The next step in strategic arms control

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President Ronald Reagan laid the foundation for the post-Cold War arsenal. “We're not just discussing limits on a further increase of nuclear weapons; we seek, instead, to reduce their number,” he said in his second inaugural address.


His successors built on his call for nuclear reductions. President George H.W. Bush oversaw a fifty percent reduction to the U.S. nuclear stockpile. Another fifty percent reduction was implemented under President George W. Bush. These reductions allowed the U.S. to eliminate unnecessary nuclear capabilities while maintaining a credible nuclear deterrent.

Despite this progress, the U.S. nuclear arsenal is still weighed down by unnecessary, excessive weapons. Two years after New START, the U.S. still has close to 2,000 deployed strategic nuclear weapons, plus thousands of warheads in reserve, and Russia is in a similar situation.

There is a growing consensus for a new round of nuclear reductions, beginning with bilateral, verifiable negotiations with Russia. Sen. Hagel highlighted this during his confirmation hearing, and he is not alone. And whether the U. S. and Russia negotiate a new arms control agreement sooner or later, many respected military leaders, former national security officials, and current policymakers support strategic reductions and effective investments that will strengthen our nuclear deterrent.

Some of these leaders are Republicans; some are Democrats. They may not agree on many national security issues, but they do agree that the U.S. can maintain a credible nuclear deterrent with far fewer than the 1,550 warheads allowed under the New START Treaty.

Chair of the Armed Services Committee Senator Carl Levin (D-Mich.), for example, recently noted our "over-reliance on nuclear weapons in the last 20 years."

Sen. Sam Nunn (D-Ga.), Sen. Levin’s predecessor on the Armed Service Committee, shares this view. In fact, Sen. Nunn is one of many policymakers who support divesting from nuclear weapons and investing in more effective defense capabilities.

Former Secretary of State Colin Powell argued for nuclear reductions on the grounds that maintaining unnecessary nuclear weapons at the expense of other critical defense programs doesn’t make sense.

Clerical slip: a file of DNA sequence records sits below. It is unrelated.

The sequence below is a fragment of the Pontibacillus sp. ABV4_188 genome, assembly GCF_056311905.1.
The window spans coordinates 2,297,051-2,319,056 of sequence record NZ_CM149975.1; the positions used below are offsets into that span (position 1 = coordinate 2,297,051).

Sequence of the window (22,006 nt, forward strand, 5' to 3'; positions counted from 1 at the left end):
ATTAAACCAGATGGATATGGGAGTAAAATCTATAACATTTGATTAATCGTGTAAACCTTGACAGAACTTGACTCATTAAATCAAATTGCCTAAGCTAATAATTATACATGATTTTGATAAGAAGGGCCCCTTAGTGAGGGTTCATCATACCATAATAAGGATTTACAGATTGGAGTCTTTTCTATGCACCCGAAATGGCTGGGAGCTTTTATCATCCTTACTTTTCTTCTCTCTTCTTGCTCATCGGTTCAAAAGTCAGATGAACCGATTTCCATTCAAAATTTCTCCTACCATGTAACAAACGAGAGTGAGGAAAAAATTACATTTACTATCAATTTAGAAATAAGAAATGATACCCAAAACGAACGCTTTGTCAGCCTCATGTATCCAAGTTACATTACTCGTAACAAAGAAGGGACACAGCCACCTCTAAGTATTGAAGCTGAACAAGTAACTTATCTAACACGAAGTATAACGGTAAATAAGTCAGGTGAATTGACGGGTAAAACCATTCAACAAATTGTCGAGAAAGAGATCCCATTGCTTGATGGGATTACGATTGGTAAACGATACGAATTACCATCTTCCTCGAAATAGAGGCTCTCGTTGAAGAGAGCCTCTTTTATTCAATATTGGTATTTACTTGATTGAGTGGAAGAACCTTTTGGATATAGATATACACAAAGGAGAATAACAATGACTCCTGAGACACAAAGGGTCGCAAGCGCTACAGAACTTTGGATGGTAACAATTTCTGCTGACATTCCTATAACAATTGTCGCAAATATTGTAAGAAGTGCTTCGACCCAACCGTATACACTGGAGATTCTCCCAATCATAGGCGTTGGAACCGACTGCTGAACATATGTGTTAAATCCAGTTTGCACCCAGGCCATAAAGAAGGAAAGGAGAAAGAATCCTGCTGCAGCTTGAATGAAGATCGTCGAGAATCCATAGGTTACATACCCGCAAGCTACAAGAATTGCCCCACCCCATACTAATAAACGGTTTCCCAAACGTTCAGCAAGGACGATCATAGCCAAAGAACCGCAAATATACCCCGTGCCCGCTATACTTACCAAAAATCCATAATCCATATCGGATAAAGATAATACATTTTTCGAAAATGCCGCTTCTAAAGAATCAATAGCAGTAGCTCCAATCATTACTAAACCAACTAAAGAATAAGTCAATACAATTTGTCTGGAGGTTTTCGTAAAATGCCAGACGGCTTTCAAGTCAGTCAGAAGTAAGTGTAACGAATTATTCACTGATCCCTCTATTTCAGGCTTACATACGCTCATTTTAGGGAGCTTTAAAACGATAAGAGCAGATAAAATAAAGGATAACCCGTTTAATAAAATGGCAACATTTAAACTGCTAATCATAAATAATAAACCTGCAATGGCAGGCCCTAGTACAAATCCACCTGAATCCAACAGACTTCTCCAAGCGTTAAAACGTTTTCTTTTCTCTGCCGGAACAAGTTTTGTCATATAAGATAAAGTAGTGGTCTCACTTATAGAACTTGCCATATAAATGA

"We have every incentive to reduce the number [of nuclear weapons],” Powell once said. “These are expensive. They take away from soldier pay. They take away from lots of things. There is no incentive to keep more than you believe you need for the security of the nation."

The strong bipartisan support for nuclear reductions shows that this is a smart strategy, not a political game. Eliminating unneeded nuclear weapons frees up resources for more relevant defense programs, making the U.S. safer.

A new round of negotiations with Russia, building on New START, is the next logical step for making nuclear reductions in a way that preserves strategic stability. U.S.-Russia relations have been tense throughout the election year, but the long history of cooperation in the nuclear area bodes well.

Vice President Joe Biden and National Security Advisor Tom Donilon traveled to Moscow this weekend, reportedly to begin new nuclear talks. This is a good sign that U.S. and Russia recognize the need to move on from Cold War thinking, even if that means working through some difficult negotiations.

This trip is just a first step, but it is a step in the right direction. A new approach to nuclear weapons can only strengthen U.S. national security, something policymakers on both sides of the aisle can proudly support.

Cheney is CEO and Lodge is director of Nuclear Security at the American Security Project, a nonpartisan research organization whose board members include Sen. Chuck Hagel and until recently included Sec. John Kerry. 

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